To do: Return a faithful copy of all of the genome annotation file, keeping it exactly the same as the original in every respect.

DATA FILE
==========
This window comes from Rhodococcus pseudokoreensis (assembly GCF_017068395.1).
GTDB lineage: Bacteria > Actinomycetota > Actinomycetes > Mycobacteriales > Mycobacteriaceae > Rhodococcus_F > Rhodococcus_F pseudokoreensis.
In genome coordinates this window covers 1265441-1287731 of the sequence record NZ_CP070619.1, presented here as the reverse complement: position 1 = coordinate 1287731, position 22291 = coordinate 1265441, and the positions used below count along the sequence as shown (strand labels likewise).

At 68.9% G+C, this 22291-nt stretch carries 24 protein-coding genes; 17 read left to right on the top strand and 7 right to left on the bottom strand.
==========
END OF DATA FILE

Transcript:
This window comes from Rhodococcus pseudokoreensis (assembly GCF_017068395.1).
GTDB lineage: Bacteria > Actinomycetota > Actinomycetes > Mycobacteriales > Mycobacteriaceae > Rhodococcus_F > Rhodococcus_F pseudokoreensis.
In genome coordinates this window covers 1265441-1287731 of the sequence record NZ_CP070619.1, presented here as the reverse complement: position 1 = coordinate 1287731, position 22291 = coordinate 1265441, and the positions used below count along the sequence as shown (strand labels likewise).

At 68.9% G+C, this 22291-nt stretch carries 24 protein-coding genes; 17 read left to right on the top strand and 7 right to left on the bottom strand.